A dumbbell-shaped Chinese Province that separates the Tibetan Plateau from the arid wastes of Mongolia. Traditionally, the Hexi Corridor – which forms the middle part of the province – was the only route from lowland China to the west. This eastern section of the Silk Road has left Gansu with a rich heritage of cultural relics.
Although the west of Gansu is culturally interesting, there is little here for world birders. Dunhuang has made a tourist attraction out of its’ towering sand dunes to the south of town where visitors to Crescent Moon Lake will enjoy the scenery. However, the birds are very european, such as calling Common Cuckoo and Great Crested Grebe on the water. The nearby Mogao Caves are where Sir Mark Aurel Stein bought a significant proportion of the British Museum’s collection of oriental scrolls and tapestries for one hundred pounds in 1907. Hoopoes forage around the car park.
Further east the town of Zhangye (once known as Kanchow) was home to Marco Polo for a year in around 1275. 60km to the south are the Qilian Mountains, where Horses’ Hoof Temple attracts a lot of visitors. The ancient Buddhist grottoes, carved into solid rock have both Indian and Chinese influences. For the birdwatcher, the hills nearby are home to Blue Eared Pheasants, Pine Buntings, Beautiful Rosefinches and five species of redstart, including the striking endemic Alashan Redstart.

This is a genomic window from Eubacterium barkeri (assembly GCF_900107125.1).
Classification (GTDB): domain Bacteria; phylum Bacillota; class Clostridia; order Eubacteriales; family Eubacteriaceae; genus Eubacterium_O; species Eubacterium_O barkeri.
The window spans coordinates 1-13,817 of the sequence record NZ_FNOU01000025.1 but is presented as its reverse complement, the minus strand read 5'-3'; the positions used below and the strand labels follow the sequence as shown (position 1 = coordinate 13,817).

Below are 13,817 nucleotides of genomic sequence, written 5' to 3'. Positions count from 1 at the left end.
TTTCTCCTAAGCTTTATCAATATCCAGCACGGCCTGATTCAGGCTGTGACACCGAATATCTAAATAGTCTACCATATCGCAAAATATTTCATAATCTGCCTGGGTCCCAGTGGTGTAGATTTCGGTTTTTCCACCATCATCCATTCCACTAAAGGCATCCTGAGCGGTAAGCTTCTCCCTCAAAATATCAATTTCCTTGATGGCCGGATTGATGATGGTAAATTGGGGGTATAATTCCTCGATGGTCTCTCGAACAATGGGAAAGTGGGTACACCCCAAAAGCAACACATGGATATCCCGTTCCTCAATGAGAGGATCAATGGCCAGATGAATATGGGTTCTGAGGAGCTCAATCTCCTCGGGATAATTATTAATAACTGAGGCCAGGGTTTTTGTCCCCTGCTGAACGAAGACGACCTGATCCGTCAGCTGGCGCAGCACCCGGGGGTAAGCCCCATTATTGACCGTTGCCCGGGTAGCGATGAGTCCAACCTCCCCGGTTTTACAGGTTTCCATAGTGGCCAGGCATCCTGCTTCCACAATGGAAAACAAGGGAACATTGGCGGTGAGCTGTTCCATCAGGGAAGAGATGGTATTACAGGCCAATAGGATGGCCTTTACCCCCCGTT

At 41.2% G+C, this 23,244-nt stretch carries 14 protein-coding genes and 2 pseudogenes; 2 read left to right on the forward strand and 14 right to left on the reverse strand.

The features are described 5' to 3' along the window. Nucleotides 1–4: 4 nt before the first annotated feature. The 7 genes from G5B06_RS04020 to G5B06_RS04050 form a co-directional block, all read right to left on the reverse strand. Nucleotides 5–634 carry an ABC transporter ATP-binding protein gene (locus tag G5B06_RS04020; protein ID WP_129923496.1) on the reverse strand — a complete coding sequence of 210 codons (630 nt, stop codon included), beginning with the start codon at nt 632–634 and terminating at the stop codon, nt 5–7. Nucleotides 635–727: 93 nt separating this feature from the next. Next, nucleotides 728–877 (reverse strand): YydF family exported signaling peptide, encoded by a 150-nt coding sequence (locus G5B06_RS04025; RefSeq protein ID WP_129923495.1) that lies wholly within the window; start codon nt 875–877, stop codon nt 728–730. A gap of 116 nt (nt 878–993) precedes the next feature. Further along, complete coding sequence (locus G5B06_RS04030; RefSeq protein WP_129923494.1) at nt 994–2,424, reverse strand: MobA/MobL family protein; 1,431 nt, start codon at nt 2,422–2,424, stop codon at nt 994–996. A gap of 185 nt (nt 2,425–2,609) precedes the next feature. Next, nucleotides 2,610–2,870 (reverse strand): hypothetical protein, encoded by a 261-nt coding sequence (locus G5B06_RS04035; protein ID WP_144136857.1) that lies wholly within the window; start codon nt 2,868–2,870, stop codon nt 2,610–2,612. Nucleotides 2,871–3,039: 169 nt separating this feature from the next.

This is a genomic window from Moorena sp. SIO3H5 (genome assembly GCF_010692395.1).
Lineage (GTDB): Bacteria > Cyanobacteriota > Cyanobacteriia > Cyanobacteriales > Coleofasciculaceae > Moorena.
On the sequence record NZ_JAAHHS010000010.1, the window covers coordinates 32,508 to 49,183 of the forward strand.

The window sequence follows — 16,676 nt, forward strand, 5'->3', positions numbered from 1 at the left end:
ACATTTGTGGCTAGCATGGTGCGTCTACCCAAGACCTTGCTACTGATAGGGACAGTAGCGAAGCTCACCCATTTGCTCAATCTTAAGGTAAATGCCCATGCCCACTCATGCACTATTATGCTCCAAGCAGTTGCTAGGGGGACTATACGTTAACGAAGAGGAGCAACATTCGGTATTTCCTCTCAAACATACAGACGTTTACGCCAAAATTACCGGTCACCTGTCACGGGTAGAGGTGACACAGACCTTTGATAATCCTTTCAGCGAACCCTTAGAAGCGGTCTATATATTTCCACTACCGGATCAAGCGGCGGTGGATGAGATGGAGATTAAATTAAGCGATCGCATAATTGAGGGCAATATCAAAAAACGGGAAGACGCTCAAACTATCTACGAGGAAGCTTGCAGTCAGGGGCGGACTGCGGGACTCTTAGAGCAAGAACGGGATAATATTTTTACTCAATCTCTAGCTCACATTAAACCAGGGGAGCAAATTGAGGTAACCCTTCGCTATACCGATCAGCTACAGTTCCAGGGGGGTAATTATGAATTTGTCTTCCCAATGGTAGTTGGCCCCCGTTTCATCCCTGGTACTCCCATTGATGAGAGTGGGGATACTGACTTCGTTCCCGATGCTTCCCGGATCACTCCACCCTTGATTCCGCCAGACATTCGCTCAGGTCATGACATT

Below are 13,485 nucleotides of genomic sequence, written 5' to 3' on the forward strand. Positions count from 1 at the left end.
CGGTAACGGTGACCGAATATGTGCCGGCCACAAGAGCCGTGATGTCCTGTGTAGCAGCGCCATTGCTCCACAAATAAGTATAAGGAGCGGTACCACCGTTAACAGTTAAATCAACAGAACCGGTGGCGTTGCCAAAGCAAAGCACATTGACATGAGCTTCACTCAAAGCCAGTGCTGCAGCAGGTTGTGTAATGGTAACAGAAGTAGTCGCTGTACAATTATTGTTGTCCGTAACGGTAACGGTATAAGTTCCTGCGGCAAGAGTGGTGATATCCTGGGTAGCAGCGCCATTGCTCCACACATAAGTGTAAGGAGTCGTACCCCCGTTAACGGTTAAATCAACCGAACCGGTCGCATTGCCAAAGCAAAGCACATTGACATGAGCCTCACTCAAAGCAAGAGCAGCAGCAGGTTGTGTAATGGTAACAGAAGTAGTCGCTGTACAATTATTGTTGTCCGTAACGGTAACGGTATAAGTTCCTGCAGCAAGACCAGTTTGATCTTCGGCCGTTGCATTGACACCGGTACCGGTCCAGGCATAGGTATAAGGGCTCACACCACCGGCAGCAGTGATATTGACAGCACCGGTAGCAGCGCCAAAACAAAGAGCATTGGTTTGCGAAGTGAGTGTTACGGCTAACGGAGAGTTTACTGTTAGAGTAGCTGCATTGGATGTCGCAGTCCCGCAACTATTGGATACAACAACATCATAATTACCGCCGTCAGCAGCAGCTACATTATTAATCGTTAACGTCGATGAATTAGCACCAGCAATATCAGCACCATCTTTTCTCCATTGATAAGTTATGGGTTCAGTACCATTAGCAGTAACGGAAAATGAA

The southeastern part of Gansu (south of the capital, Lanzhou) is wetter and more wooded as one progresses south toward the Min Mountains on the border with Sichuan. The area was ‘worked’ by the Russian collector M Berezhovsky in 1886-7. He discovered for science such enigmatic birds as birds as Snowy-cheeked Laughingthrush (named for V.P.Sukatschev, his sponsor), Rusty-breasted Tit (originally named after Pere David) and Rusty-fronted Parrotbill (originally named after his fellow Russian, Przevalski).
The closest many birders get to Gansu on commercial birding tours is Rouergai, on the grassy plains of Sichuan. 85km north lies the town of Langmusi, which straddles the Gansu/Sichuan border with two large temples, one in each province. Continuing practice of ‘sky burials’ nearby means that large raptors, including Cinereous Vulture are numerous. A small ravine along the stream at the top end of town boasts Blue Eared Pheasants, Kessler’s Thrush, and Wallcreepers, the last species practically at arms’ length. Back in the main street a backpacker café sells cold beer and ‘Yak Burgers’. Really, what more could a travelling world birder want?
Major Source: Fatbirder
Map Source: Googlemaps™